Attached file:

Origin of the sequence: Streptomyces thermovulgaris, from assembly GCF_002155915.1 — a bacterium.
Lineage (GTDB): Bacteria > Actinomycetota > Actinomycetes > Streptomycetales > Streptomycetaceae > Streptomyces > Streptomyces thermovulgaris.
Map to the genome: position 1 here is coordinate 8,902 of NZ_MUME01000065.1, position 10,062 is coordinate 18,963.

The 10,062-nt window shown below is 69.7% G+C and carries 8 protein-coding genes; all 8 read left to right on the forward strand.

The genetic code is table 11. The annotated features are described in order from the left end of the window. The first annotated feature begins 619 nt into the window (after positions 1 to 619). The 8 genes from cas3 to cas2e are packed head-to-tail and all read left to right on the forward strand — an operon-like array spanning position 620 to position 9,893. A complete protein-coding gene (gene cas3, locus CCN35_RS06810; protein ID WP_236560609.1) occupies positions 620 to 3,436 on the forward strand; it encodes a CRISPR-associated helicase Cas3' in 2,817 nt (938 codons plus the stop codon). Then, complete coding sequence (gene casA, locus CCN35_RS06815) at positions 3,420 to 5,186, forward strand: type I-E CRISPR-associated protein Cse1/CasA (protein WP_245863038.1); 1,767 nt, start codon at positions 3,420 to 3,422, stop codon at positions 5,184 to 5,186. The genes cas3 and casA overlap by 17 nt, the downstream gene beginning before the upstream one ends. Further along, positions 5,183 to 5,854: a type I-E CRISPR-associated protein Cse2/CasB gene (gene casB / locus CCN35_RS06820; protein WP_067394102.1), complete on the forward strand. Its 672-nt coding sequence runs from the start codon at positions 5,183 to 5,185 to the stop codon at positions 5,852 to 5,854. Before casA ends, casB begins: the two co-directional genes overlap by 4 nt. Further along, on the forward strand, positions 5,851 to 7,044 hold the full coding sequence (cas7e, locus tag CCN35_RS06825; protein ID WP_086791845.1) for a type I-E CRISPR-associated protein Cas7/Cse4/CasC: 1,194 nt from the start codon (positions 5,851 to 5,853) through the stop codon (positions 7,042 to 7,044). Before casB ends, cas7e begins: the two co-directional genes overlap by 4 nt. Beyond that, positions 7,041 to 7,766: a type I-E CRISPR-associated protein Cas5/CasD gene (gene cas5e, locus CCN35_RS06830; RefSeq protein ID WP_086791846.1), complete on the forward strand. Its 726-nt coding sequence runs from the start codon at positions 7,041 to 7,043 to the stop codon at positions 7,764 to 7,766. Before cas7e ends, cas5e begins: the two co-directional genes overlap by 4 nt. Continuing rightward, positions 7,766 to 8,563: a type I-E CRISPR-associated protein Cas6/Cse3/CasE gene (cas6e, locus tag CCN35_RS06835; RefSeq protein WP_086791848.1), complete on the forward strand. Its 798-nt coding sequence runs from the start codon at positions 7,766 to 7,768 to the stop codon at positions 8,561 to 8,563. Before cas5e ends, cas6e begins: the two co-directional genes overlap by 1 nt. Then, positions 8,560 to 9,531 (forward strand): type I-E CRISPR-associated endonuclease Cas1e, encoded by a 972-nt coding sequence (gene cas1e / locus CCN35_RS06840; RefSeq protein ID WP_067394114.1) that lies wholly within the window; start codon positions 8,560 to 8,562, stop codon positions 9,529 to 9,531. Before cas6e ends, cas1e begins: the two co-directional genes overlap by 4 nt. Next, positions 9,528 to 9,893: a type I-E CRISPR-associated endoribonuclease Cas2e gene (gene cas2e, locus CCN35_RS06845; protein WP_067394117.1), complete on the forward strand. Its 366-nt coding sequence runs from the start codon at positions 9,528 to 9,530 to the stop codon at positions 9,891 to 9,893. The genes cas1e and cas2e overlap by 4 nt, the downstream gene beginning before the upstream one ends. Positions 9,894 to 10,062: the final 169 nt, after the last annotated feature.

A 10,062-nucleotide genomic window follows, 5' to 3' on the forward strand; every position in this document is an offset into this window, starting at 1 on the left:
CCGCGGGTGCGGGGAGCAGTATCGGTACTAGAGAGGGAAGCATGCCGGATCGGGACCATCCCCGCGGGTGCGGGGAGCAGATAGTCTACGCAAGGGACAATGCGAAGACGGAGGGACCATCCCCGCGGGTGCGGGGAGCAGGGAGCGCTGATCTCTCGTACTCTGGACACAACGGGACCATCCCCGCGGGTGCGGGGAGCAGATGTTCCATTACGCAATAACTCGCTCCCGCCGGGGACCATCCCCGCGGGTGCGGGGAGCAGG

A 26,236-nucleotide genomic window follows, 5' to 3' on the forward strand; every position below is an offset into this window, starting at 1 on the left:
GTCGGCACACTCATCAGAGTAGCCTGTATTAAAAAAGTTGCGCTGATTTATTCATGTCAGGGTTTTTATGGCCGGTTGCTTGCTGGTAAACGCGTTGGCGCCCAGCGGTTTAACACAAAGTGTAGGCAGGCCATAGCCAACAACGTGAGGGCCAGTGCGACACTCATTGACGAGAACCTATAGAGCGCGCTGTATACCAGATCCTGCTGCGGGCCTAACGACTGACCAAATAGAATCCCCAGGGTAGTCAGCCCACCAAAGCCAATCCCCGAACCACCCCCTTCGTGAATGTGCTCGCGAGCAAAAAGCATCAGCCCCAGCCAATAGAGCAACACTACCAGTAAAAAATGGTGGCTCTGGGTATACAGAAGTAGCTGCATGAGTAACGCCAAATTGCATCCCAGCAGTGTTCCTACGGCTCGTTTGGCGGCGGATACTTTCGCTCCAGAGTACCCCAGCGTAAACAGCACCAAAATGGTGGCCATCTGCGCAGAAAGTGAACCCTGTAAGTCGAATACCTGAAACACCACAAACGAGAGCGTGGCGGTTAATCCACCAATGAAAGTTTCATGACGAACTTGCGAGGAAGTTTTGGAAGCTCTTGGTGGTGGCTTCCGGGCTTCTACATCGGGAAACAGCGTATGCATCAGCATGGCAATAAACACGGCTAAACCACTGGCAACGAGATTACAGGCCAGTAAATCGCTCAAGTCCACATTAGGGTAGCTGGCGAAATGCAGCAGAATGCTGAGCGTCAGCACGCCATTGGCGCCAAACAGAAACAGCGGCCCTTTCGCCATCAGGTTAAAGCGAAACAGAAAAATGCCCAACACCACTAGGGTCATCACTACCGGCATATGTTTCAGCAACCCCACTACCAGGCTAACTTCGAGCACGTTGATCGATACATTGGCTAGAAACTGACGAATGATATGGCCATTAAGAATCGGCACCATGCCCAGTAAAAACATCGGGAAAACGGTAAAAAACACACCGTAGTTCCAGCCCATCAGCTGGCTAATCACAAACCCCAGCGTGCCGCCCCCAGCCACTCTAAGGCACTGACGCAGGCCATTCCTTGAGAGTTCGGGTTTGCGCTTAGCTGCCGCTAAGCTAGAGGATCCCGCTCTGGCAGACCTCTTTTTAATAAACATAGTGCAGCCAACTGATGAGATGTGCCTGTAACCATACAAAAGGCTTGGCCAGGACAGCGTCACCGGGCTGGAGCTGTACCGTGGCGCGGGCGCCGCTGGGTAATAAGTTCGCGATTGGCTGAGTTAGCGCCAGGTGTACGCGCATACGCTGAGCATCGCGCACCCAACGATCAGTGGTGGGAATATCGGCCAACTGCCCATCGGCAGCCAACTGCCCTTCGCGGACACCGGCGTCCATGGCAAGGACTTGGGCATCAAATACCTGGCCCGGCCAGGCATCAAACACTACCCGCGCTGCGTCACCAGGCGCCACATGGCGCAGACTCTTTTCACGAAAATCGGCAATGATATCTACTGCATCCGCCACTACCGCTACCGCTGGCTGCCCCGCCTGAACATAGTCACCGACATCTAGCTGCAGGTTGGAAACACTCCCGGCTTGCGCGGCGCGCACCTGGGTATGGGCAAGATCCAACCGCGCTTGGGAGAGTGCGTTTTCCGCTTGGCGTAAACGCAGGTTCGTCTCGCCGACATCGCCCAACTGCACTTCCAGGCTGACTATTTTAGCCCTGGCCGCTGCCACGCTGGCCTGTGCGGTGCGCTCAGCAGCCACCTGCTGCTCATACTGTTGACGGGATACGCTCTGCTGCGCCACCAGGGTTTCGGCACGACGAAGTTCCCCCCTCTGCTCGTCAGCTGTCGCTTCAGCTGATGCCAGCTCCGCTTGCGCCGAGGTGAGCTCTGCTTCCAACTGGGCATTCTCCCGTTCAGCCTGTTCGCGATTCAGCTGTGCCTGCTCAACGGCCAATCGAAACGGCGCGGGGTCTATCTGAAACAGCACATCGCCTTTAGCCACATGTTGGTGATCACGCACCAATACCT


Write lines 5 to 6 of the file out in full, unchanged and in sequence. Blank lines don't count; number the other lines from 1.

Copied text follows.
The genetic code is table 11. The annotated features are described in order from the left end of the window. The first annotated feature begins 619 nt into the window (after positions 1 to 619). The 8 genes from cas3 to cas2e are packed head-to-tail and all read left to right on the forward strand — an operon-like array spanning position 620 to position 9,893. A complete protein-coding gene (gene cas3, locus CCN35_RS06810; protein ID WP_236560609.1) occupies positions 620 to 3,436 on the forward strand; it encodes a CRISPR-associated helicase Cas3' in 2,817 nt (938 codons plus the stop codon). Then, complete coding sequence (gene casA, locus CCN35_RS06815) at positions 3,420 to 5,186, forward strand: type I-E CRISPR-associated protein Cse1/CasA (protein WP_245863038.1); 1,767 nt, start codon at positions 3,420 to 3,422, stop codon at positions 5,184 to 5,186. The genes cas3 and casA overlap by 17 nt, the downstream gene beginning before the upstream one ends. Further along, positions 5,183 to 5,854: a type I-E CRISPR-associated protein Cse2/CasB gene (gene casB / locus CCN35_RS06820; protein WP_067394102.1), complete on the forward strand. Its 672-nt coding sequence runs from the start codon at positions 5,183 to 5,185 to the stop codon at positions 5,852 to 5,854. Before casA ends, casB begins: the two co-directional genes overlap by 4 nt. Further along, on the forward strand, positions 5,851 to 7,044 hold the full coding sequence (cas7e, locus tag CCN35_RS06825; protein ID WP_086791845.1) for a type I-E CRISPR-associated protein Cas7/Cse4/CasC: 1,194 nt from the start codon (positions 5,851 to 5,853) through the stop codon (positions 7,042 to 7,044). Before casB ends, cas7e begins: the two co-directional genes overlap by 4 nt. Beyond that, positions 7,041 to 7,766: a type I-E CRISPR-associated protein Cas5/CasD gene (gene cas5e, locus CCN35_RS06830; RefSeq protein ID WP_086791846.1), complete on the forward strand. Its 726-nt coding sequence runs from the start codon at positions 7,041 to 7,043 to the stop codon at positions 7,764 to 7,766. Before cas7e ends, cas5e begins: the two co-directional genes overlap by 4 nt. Continuing rightward, positions 7,766 to 8,563: a type I-E CRISPR-associated protein Cas6/Cse3/CasE gene (cas6e, locus tag CCN35_RS06835; RefSeq protein WP_086791848.1), complete on the forward strand. Its 798-nt coding sequence runs from the start codon at positions 7,766 to 7,768 to the stop codon at positions 8,561 to 8,563. Before cas5e ends, cas6e begins: the two co-directional genes overlap by 1 nt. Then, positions 8,560 to 9,531 (forward strand): type I-E CRISPR-associated endonuclease Cas1e, encoded by a 972-nt coding sequence (gene cas1e / locus CCN35_RS06840; RefSeq protein ID WP_067394114.1) that lies wholly within the window; start codon positions 8,560 to 8,562, stop codon positions 9,529 to 9,531. Before cas6e ends, cas1e begins: the two co-directional genes overlap by 4 nt. Next, positions 9,528 to 9,893: a type I-E CRISPR-associated endoribonuclease Cas2e gene (gene cas2e, locus CCN35_RS06845; protein WP_067394117.1), complete on the forward strand. Its 366-nt coding sequence runs from the start codon at positions 9,528 to 9,530 to the stop codon at positions 9,891 to 9,893. The genes cas1e and cas2e overlap by 4 nt, the downstream gene beginning before the upstream one ends. Positions 9,894 to 10,062: the final 169 nt, after the last annotated feature.

A 10,062-nucleotide genomic window follows, 5' to 3' on the forward strand; every position in this document is an offset into this window, starting at 1 on the left: